'Sewing is therapy': Why this Nunavut mom sews clothes for her kids
Facebook post of Wen Alookee's hand-crafted parka received over 1,000 likes
Determination, survival and love — these are reasons why 25-year old Wen Alookee sews.
The Taloyoak, Nunavut, mother of three (with one more child on the way) had a brush with social media celebrity after creating a stunning puuq, or Mother Hubbard parka, for her daughter Tunnuq, who is turning two next month.
"I just love her, I wanted to make it really pretty for her because she's so pretty and I wanted her to look really pretty."
Both of Tunnuq's older siblings are brothers.
"I always sewed for my boys but when I got a girl, I was so happy I could finally design," she said.
Alookee got the pattern to sew a puuq from her grandmother. She made it using three layers that includes windproof material in between the inside lining and the printed material on the outside.
The bias tape featuring the ulu (a traditional Inuit women's knife) was a Christmas gift given to her, as she is known to love sewing.
"I learned [how to sew] from my grandmother Anaoyok," she said. "When I got my first child ... our winters are so cold ... and I really wanted an amaut," a traditional baby carrier that is also the mother's jacket.
"I was so determined to get one. I took eight months sewing my first amaut and I didn't stop from there."
Alookee has since learned how to sew winter parkas, hats, ski pants, mitts and kamiit (traditional Inuit footwear).
She makes them every year for her children.
"I found they really look up to me. And from that I kept going and kept trying because they were watching me," she said.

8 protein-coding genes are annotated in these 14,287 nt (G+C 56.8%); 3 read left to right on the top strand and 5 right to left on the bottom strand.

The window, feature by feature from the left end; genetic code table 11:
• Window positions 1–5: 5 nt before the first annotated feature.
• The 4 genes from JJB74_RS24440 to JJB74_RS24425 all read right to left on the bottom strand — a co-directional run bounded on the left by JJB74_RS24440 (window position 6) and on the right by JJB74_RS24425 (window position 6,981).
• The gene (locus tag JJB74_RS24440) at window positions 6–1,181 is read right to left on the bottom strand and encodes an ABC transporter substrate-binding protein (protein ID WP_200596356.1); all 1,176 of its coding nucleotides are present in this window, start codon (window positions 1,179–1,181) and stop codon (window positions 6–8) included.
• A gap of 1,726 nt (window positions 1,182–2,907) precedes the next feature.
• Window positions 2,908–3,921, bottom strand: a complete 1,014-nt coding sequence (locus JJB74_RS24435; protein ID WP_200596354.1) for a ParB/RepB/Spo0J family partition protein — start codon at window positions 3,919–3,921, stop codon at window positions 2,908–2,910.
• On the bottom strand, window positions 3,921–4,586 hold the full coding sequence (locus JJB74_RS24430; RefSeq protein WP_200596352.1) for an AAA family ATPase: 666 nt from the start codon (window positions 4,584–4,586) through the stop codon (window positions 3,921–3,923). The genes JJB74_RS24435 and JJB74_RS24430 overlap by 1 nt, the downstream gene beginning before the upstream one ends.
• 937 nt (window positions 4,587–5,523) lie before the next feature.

"It makes me feel good inside that I'm able to provide that for my kids because I can't stand seeing kids cold. And so it makes me happy and grateful that I'm able to do that for my kids."
She also made a caribou-skin amautik last year under her grandmother's guidance. Caribou-skin is known to be the warmest kind of Inuit traditional clothing.
Alookee says her beloved grandmother is pleased with her that she has learned to sew.
So what did she have to say about Tunnuq's puuq?
"She said it was really nice, she was proud of it. Everything I make, she's always really happy and grateful."
Alookee named her daughter Tunnuq, after her 77-year-old grandmother, Anaoyok Alookee. In Inuit culture, naming a newborn after an elder means that the elder will always live on.
"I wanted to be with my grandmother forever, I named my baby after her."
It's not only Alookee's grandmother who likes the puuq.
Members of CBC North's Facebook group, the Arctic Sewing Room, do too. Just take a look at these numbers: over 46,000 members have clicked on Alookee's post, and it's received over 1,000 likes, and over 200 shares.
"That was really lots… I was kind of overwhelmed," she says about how popular her post is.
"There's a lot of people who really like [Tunnuq's] parka and it was just something I made because I love my daughter and I wanted to keep her warm," she said. "I was so thankful."
Alookee also has this to say to young parents in Nunavut: anything is possible.
The mother of three, going on four, raised her children while getting through school, learning how to sew and now works full-time at the hamlet as a finance officer.
"Sewing really helped me survive. And it's therapy. Sewing is therapy, it really helps."